The developer can also be present in the paper composition of the receiver sheet. This process is also called the chemical transfer process.

In the so-called chemical self-contained process the encapsulated dyestuif precursor and the developer are applied in one or more layers to the paper, so that the surface of each sheet is permanently active. In the case of so-called monoforrn papers the capsules and the developer are together incorporated into the paper composition.

Kaolins having an acid reaction are, for example, used as developers.

Such papers coated with the capsules manufactured according to the invention are distinguished by excellent shelf life. After a storage of over hours at 100 C.,

8 1 copies of unchanged good quality, having sharp, nonsmudged script edges are obtained.

In the manufacturing instructions and examples which follow, parts and percentages are by weight.

Manufacturing instructions for reactive tensides (I) 206 parts of 36.5% strength aqueous formaldehyde, 170 parts of n-butanol and 60 parts of urea are mixed with 8 parts of 25% strength ammonia, and heated in a stirred flask with a descending condenser at 96 C. for 2 hours, a total of 32 parts of a mixture of n-butanol and water being distilled off. The mixture is now cooled to about 50 C. and 1 part of strength phosphoric acid, dissolved in 20 parts of n-butanol, is added. The mixture is heated in vacuo at 80 C., whereupon water and n-butanol distil off. The water is separated from the distillate, whereas the n-butanol runs back into the reaction vessel. After 4 hours the product is practically anhydrous and is miscible with benzene in any proportion. The product is now neutralised by adding 5 parts of triethanolamine and is evaporated in vacuo to 212 parts, whereupon a product is obtained which is referred to as lacquer resin A in the following text.

212 parts of the urea-formaldehyde-butanol lacquer resin A (corresponding to 1 mol of urea) are heated with 177 parts of polyethylene glycol of average molecular weight 1540 at 120 to 130 C. until the product gives a clear solution in water. During this time, about 24 parts of butanol distil off. 35 parts of triethanolamine are now added, and the mixture is heated further for 1 hour at 120 C. The resulting condensation product is mixed with such an amount of distilled water that a 50% strength, pale yellowish, clear solution is formed, which can be diluted further with water as desired. The product proves to be an excellent emulsifier in alkaline (pH: 9.0) or weakly acid solution (pH=5.0), and is crosslinked by strong acids, especially at a fairly high temperature. Approximately 6 parts of insoluble resin are formed from parts of 50% strength tenside solution.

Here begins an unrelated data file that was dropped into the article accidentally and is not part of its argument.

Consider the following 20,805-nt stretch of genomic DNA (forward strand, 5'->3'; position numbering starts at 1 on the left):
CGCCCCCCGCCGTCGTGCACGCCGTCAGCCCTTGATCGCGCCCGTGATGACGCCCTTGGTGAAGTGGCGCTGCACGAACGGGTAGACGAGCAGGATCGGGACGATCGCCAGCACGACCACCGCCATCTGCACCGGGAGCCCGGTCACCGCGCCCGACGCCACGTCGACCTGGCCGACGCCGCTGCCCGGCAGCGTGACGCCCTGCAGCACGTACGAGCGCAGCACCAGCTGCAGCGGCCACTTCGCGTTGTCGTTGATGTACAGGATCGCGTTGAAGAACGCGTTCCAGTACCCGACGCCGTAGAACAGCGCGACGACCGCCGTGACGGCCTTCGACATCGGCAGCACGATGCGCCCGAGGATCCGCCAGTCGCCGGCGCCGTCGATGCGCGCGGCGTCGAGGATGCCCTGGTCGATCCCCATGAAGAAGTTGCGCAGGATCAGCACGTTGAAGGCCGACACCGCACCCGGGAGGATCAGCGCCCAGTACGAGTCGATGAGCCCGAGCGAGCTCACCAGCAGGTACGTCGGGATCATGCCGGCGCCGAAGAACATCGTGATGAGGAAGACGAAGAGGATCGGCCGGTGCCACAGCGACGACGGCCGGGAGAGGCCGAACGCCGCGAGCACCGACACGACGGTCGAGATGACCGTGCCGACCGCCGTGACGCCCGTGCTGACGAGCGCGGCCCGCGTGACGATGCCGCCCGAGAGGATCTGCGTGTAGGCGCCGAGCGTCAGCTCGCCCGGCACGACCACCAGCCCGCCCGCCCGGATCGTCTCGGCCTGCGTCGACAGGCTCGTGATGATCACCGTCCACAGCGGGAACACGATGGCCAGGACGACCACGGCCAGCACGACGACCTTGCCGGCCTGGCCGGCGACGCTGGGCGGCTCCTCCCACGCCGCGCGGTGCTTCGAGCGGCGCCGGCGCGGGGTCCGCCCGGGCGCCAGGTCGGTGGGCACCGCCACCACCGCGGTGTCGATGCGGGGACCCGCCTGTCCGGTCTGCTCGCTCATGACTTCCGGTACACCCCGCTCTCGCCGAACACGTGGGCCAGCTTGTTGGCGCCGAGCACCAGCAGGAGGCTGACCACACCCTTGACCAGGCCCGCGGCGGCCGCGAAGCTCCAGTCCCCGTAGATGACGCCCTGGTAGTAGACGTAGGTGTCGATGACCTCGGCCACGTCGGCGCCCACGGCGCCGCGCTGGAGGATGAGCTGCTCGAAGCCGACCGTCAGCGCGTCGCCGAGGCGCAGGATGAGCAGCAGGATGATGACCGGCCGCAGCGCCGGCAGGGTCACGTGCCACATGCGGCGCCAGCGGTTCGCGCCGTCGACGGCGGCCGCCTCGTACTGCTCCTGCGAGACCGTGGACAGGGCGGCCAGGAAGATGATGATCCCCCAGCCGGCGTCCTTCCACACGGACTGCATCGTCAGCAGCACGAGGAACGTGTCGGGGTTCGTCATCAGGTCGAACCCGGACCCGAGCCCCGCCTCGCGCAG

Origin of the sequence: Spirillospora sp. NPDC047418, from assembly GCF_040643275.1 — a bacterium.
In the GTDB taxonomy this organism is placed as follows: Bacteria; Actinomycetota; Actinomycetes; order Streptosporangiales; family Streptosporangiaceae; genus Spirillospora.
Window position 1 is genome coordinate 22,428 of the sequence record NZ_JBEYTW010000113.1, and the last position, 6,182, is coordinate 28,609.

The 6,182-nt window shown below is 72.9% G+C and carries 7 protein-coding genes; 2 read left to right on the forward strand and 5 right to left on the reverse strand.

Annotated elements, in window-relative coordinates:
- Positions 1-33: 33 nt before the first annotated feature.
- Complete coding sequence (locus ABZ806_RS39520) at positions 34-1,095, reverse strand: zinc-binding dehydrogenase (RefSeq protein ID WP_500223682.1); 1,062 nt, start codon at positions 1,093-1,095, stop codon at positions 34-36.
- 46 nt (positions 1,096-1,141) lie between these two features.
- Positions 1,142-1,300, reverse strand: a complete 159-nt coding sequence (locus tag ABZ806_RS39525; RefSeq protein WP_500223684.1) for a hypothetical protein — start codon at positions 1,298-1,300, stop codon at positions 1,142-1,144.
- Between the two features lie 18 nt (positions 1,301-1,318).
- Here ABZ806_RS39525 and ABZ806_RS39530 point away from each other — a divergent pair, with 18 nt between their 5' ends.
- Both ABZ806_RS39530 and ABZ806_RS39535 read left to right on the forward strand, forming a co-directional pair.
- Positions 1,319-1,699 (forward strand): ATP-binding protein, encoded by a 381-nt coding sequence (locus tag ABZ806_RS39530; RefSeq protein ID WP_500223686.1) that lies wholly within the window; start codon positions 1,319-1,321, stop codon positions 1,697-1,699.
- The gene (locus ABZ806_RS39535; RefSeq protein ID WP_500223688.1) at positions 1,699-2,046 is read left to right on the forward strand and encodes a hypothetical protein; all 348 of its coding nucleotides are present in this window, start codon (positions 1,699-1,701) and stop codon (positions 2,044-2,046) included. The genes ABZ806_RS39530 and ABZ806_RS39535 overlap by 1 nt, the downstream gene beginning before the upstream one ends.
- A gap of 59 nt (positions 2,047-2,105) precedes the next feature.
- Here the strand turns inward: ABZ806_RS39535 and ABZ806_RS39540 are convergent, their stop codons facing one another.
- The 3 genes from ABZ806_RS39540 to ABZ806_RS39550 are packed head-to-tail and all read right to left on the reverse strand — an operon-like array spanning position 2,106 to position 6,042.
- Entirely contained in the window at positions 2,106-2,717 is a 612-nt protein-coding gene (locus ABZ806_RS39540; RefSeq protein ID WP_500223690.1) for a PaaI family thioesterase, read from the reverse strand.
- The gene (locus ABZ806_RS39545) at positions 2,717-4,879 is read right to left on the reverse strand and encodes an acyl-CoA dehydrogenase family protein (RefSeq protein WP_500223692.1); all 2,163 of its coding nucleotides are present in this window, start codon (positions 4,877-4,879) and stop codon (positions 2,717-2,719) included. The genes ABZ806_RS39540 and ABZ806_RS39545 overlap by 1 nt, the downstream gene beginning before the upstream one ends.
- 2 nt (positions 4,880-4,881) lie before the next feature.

(II) 390 parts of hexamethylol-melamine hexamethyl ether, corresponding to 1 mol of melamine, are heated with 372 parts (2 mols) of dodecanol and 1540 parts (1 mol) of polyethylene glycol having an average molecular weight of 1540, in the presence of 3.35 parts of 85% strength phosphoric acid, for 1 hour at to C., whereupon 97 parts of methanol distil off. The reduction product is neutralised with 10 parts of triethanolamine. A waxy tenside which is easily soluble in water is obtained. Its aqueous solutions foam and have an excellent emulsifying and dispersing effect.

(III) 212 parts of the urea-formaldehyde-butanol lacquer resin A (corresponding to 1 mol of urea) described in instruction I are heated with 70 parts of glycollic acid butyl ester and 4 parts of glacial acetic acid in vacuo at 85 to 90 C. until 42 parts of n-butanol have distilled olf. The mixture is then further stirred for one hour at 100 C. under reflux. Finally, the reaction product is diluted with parts of ethanol, 35 parts of solid potassium hydroxide are added, and the mixture is heated for 15 minutes under reflux, whereby the ester groups are saponified. After evaporation in vacuo, 225 parts of a solid, pale brownish substance which dissolves easily in water are obtained. If some acid is added to the strongly foaming solution, a cross-linked product which is insoluble in caustic alkali solution precipitates.

(IV) 126 parts of melamine are dissolved at 60 C., with the addition of 18 parts of 25% strength ammonia, in 590 parts of 36.5% strength aqueous formaldehyde containing methylol. The solution is warmed to 80 C. and 132 parts of a mixture of methanol and water distils off in vacuo over the course of about 20 minutes. 490 parts of n-butanol are now added and the mixture is distilled further in vacuo, and the water-n-butanol mix ture which passes over is separated. The n-butanol returns to the reaction vessel, whilst 118 parts of aqueous layer separate out. 3 parts of 85% strength formic acid, dissolved in 5 parts of n-butanol, are added and a total of 452 parts of n-butanol are now distilled 01f, which entrain the last remaining amounts of water. 532 parts of a viscous, colourless resin are obtained, which is miscible in any desired proportion with benzene, and is designated as lacquer resin B in the following text.